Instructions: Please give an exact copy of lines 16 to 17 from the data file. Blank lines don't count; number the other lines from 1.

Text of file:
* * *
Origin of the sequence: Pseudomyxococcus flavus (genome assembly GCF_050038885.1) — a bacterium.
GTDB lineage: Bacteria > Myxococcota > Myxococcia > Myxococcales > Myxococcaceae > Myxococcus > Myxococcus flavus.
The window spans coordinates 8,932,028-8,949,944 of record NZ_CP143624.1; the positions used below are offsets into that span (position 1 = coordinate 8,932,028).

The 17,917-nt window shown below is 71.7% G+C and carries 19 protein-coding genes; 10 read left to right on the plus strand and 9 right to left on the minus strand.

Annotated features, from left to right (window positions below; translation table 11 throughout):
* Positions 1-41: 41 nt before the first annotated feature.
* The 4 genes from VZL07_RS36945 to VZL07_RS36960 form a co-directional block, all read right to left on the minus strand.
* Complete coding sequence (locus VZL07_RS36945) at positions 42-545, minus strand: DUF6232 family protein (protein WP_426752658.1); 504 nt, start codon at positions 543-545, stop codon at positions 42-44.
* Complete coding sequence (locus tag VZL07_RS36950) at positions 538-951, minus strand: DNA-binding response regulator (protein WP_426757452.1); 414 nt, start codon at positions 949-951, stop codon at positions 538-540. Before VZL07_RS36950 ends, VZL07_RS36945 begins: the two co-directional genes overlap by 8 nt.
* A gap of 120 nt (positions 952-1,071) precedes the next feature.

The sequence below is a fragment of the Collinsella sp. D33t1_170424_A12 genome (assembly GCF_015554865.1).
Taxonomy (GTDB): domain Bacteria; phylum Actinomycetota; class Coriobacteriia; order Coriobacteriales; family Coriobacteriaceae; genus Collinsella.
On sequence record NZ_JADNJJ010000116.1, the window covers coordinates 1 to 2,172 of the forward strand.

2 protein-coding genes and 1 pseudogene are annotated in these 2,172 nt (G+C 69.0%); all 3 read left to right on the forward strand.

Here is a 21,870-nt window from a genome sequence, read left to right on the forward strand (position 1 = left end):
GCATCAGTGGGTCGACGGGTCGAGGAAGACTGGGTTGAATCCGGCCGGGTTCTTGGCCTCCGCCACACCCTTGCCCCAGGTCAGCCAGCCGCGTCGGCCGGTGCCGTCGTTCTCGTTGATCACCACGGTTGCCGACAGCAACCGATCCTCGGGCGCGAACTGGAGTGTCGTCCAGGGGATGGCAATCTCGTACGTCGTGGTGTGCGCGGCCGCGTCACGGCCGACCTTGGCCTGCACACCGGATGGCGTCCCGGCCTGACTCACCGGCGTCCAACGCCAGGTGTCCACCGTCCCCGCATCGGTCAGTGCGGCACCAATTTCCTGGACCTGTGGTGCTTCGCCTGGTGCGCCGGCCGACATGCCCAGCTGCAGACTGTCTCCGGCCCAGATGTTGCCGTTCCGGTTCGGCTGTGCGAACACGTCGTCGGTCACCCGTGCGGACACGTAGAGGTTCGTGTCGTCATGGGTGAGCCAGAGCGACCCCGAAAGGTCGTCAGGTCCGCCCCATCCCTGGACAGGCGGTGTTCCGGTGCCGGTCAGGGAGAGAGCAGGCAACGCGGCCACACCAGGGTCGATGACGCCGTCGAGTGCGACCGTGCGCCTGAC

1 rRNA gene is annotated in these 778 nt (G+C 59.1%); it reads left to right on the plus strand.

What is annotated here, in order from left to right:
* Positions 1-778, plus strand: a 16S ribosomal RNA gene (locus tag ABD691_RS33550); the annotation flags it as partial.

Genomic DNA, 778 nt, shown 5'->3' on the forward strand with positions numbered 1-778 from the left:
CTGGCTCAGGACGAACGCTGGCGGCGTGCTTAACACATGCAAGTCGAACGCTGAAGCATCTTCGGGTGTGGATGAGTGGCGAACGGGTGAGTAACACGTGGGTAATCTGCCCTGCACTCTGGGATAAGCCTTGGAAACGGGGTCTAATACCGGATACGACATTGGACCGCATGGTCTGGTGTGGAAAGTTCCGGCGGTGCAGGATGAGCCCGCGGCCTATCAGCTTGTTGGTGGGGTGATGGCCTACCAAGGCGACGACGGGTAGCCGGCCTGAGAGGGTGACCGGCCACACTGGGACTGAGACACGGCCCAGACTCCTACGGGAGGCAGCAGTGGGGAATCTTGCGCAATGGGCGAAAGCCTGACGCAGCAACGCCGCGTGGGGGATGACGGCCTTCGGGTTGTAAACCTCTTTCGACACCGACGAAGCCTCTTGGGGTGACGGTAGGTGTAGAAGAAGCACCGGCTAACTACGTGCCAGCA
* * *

GCATCAGTGGGTCGACGGGTCGAGGAAGACTGGGTTGAATCCGGCCGGGTTCTTGGCCTCCGCCACACCCTTGCCCCAGGTCAGCCAGCCGCGTCGGCCGGTGCCGTCGTTCTCGTTGATCACCACGGTTGCCGACAGCAACCGATCCTCGGGCGCGAACTGGAGTGTCGTCCAGGGGATGGCAATCTCGTACGTCGTGGTGTGCGCGGCCGCGTCACGGCCGACCTTGGCCTGCACACCGGATGGCGTCCCGGCCTGACTCACCGGCGTCCAACGCCAGGTGTCCACCGTCCCCGCATCGGTCAGTGCGGCACCAATTTCCTGGACCTGTGGTGCTTCGCCTGGTGCGCCGGCCGACATGCCCAGCTGCAGACTGTCTCCGGCCCAGATGTTGCCGTTCCGGTTCGGCTGTGCGAACACGTCGTCGGTCACCCGTGCGGACACGTAGAGGTTCGTGTCGTCATGGGTGAGCCAGAGCGACCCCGAAAGGTCGTCAGGTCCGCCCCATCCCTGGACAGGCGGTGTTCCGGTGCCGGTCAGGGAGAGAGCAGGCAACGCGGCCACACCAGGGTCGATGACGCCGTCGAGTGCGACCGTGCGCCTGAC

1 rRNA gene is annotated in these 778 nt (G+C 59.1%); it reads left to right on the plus strand.